A year ago, my good friend and photography mentor, Craig Moore, introduced me to Shooting the West, a photography symposium in Winnemucca, Nevada.  I ventured to Winnemucca last March and had a great time, made new friends and improved my photo skills.  Any of you who attend events such as this know that the promoters solicit feedback from the attendees.  In my evaluation, I noted that the program did not include a nature photographer and I suggested they include nature photography in future programs.  One should always be careful for what one wishes because last August I got a call asking if I would be interested in making a presentation on nature photography at the 2016 Shooting the West symposium (honored and humbled).  I thought about it for about 3 seconds and quickly assembled a brief outline with a few examples of pictures (excited), and submitted my proposal for a nature photography tour of the Carson Valley.  A couple weeks later, I got an email advising that they accepted my proposal and I would be on the program (more excited).

As the initial excitement subsided, reality set in – I would be showing my pictures to a room full of photographers from around the country (intimidated).  Thinking back to last year’s program, I realized that, in addition to the amateur and hobby photographers in attendance, there would be people who have been shooting for decades, travel the world and get published in National Geographic, Sports Illustrated, and other international publications, and write books and teach classes about photography and photo editing.  Oh my God!!!  (More intimidated!!!!!)  And I just said yes to showcasing my work on a really big screen for all to see (even more intimidated).  I’m not afraid of public speaking – as many of you know all too well – but I’ve only been shooting seriously for a short time.  Then I said to myself, “Self – get it together, put your best foot forward, and see what happens.”  Finally, the voice of reason (but I’m still intimidated).

Shooting the West XXVIII will be held April 26 – May 1, 2016.  Registration opens January 18.  For more information, go to shootingthewest.org, call 877-623-3501, or email info@shootingthewest.org.  I’m back to being excited, by the way (and still honored and humbled)!

It’s winter – prime raptor season – I’m out almost every day trying to get new and good images for my STW presentation and to market at Eagles and Agriculture (February 18-20, 2016, go to http://www.carsonvalleynv.org/pages/EAGLESAG1/ for information).  Don’t worry, I’m not limiting my presentation to raptors only.  I hope to include a good representation of game animals, non-raptor birds, and the Valley’s predators – at least the ones of which I have pictures.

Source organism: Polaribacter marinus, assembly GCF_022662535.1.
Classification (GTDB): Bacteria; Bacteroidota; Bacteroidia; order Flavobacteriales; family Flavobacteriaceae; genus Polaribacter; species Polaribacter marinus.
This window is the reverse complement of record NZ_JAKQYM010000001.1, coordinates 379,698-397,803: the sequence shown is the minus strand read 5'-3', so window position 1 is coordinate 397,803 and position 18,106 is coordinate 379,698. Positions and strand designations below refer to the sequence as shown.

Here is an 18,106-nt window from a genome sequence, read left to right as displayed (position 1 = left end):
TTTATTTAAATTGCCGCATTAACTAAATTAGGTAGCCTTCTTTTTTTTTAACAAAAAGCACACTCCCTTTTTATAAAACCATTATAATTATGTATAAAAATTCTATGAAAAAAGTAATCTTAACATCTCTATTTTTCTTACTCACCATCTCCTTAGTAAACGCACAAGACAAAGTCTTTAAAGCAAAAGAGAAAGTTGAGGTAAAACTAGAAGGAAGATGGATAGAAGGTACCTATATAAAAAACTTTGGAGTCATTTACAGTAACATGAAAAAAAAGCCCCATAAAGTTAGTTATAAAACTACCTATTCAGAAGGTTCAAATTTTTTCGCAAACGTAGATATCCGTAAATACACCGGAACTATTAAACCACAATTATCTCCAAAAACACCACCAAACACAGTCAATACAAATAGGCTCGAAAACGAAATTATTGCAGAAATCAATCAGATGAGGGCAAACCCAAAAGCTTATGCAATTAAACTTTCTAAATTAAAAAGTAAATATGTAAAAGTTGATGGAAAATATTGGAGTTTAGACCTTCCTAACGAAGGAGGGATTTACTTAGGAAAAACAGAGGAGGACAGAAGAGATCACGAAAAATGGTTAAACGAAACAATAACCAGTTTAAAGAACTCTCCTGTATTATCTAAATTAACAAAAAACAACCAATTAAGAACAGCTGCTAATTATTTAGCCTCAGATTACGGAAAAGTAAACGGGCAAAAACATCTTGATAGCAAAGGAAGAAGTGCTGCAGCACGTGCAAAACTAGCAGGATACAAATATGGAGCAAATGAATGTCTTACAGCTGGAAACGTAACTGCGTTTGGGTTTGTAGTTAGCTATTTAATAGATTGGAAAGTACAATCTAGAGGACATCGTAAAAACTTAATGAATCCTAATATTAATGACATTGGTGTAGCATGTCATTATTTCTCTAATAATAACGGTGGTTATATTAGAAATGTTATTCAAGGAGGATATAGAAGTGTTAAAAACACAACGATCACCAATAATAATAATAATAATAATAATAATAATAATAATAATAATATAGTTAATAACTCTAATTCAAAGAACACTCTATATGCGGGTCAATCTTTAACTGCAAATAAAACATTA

Here’s a few images from the last couple weeks.  I think you’ll like them.

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I was out checking an area for a Golden Eagle aerie, and I found this stud wandering in the Pine Nuts all alone. He let me make lots of images. I’m trying to decide which one to submit to the Pine Nut Wild Horse Association for their 2017 calendar featuring studs.

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He and I watched each other closely while I shot. He’s not from the area, that we know of anyway. We’ll see if he makes it all the way down to the other bands. We named him Mystery.  Oh yeah, I haven’t found that aerie yet.

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I’ve seen lots of Kestrels in the last few weeks. I’m not sure if they are more plentiful, or if I am better at seeing them.

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This one looks like he’s giving me ‘the bird’ as he flies away.

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My lovely bride commented that I get a lot of ‘butt pictures’ when I’m shooting birds, but I love seeing the frozen motion of their wings and feet as they take flight.

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I saw this Blue Heron on a very windy day…must have stopped blowing for a second or two while I made the image.

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I found this immature White-crowned Sparrow near the Nevada-California state line. This is my favorite composition for birds – tack sharp with a blurry background…

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It was a snowy day outside this pole barn, but this Great Horned Owl didn’t seem to mind.

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I saw this Golden Eagle probably 600 feet away.

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This was the scene outside the pole barn…this guy was trying hard to stay warm and paid me no attention.

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Same bird – different angle and background…maybe next year’s Christmas card???

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Did you see that? Yeah, but I don’t believe what I saw…

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Coming in for a landing…er, going up for a landing…

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I drove by this Red-tailed Hawk, and went back for the picture. At first, he tried to sell me a watch…

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…and then he took a spin around me…

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I think this is my favorite. I was checking a location for Owls and saw this guy. Again – my favorite composition – tack sharp subject with a blurred background.

That’s all for this post.  Between the raptors returning to the Valley and the wonderful weather, I’ve had a great couple weeks of shooting.  I look forward to more fun, finding that aerie, and a visit from Santa!  Have a very Merry Christmas!  PHOTOROGR